Horror and exploitation movies from the non-CGI era reviewed semi-weekly
Saturday, November 5, 2016
#243: Shock aka Beyond the Door II (Mario Bava, 1977)
The final film from Mario Bava, Shock sees the groundbreaking Italian horror director going out on a high note. This is a suspenseful, weird, visually powerful, creepy movie that skillfully weaves together the supernatural and the psychological, told so energetically that it's hard to believe an older man three years before his death is behind the camera. The film also benefits considerably from Daria Nicolodi's virtuosic performance in the leading role. Nicolodi has one of the most visually expressive faces in film, and Bava puts it to highly effective use here. Yeah, the movie has some cheesy dialogue, stiff English-language dubbing, occasionally baffling character behavior, and irritatingly patronizing male characters, but if these things are enough to turn you off, you're obviously not a fan of '60s-'80s Italian horror. The film's virtues are so much stronger than its flaws.
A word about the title. Entertaining Exorcist ripoff Beyond the Door had been a huge financial success a few years earlier, so the American distributors decided to cash in on having the same child actor, David Colin Jr., and released the film as Beyond the Door II in the United States. In addition to the presence of Colin, both films were horror movies about a family unit directed by Italians. Besides those superficial similarities, the films have absolutely nothing to do with each other and are sequels in name only. Not quite as egregious as the time the Spanish film about the murderous ghosts of some Knights Templar, Tombs of the Blind Dead, was repackaged for drive-ins as a Planet of the Apes sequel (a new prologue was filmed explaining that the Knights were actually ghosts of the apes from the Planet of the Apes movies, which might be my favorite stupid cash-grab in the history of cinema distribution), but still pretty silly.
Shock, co-written by Bava's son and Demons director Lamberto Bava (who has a cameo as a mover),is about a woman named Dora (Daria Nicolodi), her son Marco (David Colin Jr.), and her second husband Bruno (John Steiner) moving back into the country home Dora shared with her first husband, Marco's father, and which she still owns. Her first husband was a depressive drug addict who committed suicide at sea seven years earlier, and Dora has had trouble with anxiety, depression, and fear since then.
Now remarried to airline pilot Bruno, Dora is persuaded that a return to the peace of the countryside may be the perfect thing for everyone. After the obligatory few minutes of sentimental, happy-family cheese are dispensed with, things get pretty disturbing pretty quickly. Marco starts saying and doing incredibly strange things, but in classic macho, paternalistic Italian fashion, Dora gets the blame for being a nervous, fragile woman. Bruno even hides sedatives around the house and slips them in Dora's water without telling her, in order to calm her. He's kind of a douche. He's also frequently away from home flying planes, so Dora is alone with her newly creepy son and his newly creepy behavior.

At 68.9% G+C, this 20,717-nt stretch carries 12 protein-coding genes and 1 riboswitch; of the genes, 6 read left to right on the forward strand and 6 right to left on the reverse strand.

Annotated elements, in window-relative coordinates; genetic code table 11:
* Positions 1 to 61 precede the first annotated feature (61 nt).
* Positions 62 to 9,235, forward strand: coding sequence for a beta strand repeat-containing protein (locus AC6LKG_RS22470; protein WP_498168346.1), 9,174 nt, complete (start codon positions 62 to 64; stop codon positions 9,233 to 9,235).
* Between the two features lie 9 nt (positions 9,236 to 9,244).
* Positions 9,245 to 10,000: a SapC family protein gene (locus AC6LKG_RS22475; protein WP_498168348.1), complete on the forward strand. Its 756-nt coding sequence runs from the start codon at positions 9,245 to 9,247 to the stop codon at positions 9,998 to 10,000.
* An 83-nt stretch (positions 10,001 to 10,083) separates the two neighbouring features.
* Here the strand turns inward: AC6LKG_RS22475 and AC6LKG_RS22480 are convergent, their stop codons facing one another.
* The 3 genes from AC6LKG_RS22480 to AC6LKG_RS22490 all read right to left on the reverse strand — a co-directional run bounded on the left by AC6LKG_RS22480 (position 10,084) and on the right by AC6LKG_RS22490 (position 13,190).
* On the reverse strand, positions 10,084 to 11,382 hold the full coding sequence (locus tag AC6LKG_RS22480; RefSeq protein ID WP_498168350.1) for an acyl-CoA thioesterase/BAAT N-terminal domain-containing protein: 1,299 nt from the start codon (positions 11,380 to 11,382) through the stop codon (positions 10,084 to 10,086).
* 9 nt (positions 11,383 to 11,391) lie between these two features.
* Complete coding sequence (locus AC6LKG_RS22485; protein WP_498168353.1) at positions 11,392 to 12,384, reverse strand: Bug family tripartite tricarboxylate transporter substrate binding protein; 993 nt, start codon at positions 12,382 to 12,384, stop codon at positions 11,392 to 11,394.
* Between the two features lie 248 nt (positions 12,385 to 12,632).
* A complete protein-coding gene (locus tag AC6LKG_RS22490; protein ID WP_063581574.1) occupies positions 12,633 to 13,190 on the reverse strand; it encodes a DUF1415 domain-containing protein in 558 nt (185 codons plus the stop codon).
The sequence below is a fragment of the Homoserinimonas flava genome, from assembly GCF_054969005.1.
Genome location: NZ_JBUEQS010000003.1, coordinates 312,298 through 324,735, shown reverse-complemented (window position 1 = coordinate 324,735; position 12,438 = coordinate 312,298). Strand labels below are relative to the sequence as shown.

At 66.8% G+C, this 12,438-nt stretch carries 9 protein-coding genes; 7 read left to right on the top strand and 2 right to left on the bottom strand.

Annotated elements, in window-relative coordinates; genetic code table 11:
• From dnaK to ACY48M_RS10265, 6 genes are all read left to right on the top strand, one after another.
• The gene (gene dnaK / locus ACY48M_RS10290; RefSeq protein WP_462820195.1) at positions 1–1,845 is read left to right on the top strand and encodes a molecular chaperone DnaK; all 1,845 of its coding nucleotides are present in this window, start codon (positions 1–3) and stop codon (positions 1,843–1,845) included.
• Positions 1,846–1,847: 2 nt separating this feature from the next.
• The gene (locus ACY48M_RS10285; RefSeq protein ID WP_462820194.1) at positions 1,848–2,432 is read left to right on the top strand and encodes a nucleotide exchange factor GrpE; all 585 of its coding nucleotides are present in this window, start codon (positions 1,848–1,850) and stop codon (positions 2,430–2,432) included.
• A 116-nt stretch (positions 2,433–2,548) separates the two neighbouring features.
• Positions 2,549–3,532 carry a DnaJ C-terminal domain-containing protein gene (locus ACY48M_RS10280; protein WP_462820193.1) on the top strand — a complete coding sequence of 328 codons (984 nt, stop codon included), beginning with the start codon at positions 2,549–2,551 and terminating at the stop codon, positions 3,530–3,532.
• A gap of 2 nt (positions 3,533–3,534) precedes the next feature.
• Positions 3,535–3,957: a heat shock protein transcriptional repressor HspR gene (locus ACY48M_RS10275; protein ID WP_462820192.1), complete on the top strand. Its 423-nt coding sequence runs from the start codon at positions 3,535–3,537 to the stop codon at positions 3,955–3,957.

Soon, Dora is losing her shit, having horrible but beautifully filmed nightmares, and dark family secrets get uncovered. Is she going crazy, or is the ghost of her former husband haunting her and possessing their son? The film skillfully avoids taking sides, and a pretty good case can be made for both supernatural and psychological explanations of the terrors happening in the home.
Nicolodi kicks ass throughout, giving one of my favorite performances in horror. She's so good at telling a story with her facial expressions, making you forget about the Italian tradition of overdubbing the dialogue later. Nicolodi is most famous for her work in many of Dario Argento's best films, and she wrote the screenplay for my favorite Argento movie, Suspiria. (She's also the mother of Asia Argento, and she and Dario were a couple for many years.) Bava was lucky to get her in this role, since she was coming off a pretty intense stretch of collaboration with Argento, both artistically and romantically, and the two had decided to take some time apart from each other, just in time for Shock. (Steiner would go on to work with Argento a few years later, in Tenebre.)
The film builds in intensity, culminating in a great final third that has one of my favorite surprise scares in horror. I'd seen the film once before, and I was happy to see that this scene had the same jump-out-of-your-seat effect on my wife, who was watching it for the first time. Shock is a real treat for Italian horror fans, with its stunning shot compositions, creepy red-haired child (I say this as a creepy red-haired former child myself), horror veterans behind and in front of the camera, and weird-ass prog/jazz/funk/hard rock score from the band I Libra. I love this movie. It's scary, fun, weird, occasionally ridiculous, and just the kind of thing I like.
Dr. Mystery, aka Robot X, aka Raul "Sous Chef" Mendoza, aka Josh Krauter was killed in a brawl in a Pizza Hut parking lot after expressing his disappointment with the "Dippin' Strips" pizza. His skeleton was saved and inserted into an apesuit-wearing robot powered by an electrical current emanating from the still-beating heart of deceased actor Zero Mostel. He is also a limited liability company and writes the weekly advice column, "Pull Your Head Outta Your Ass," for the Vermont Luthiers Annual Newsletter.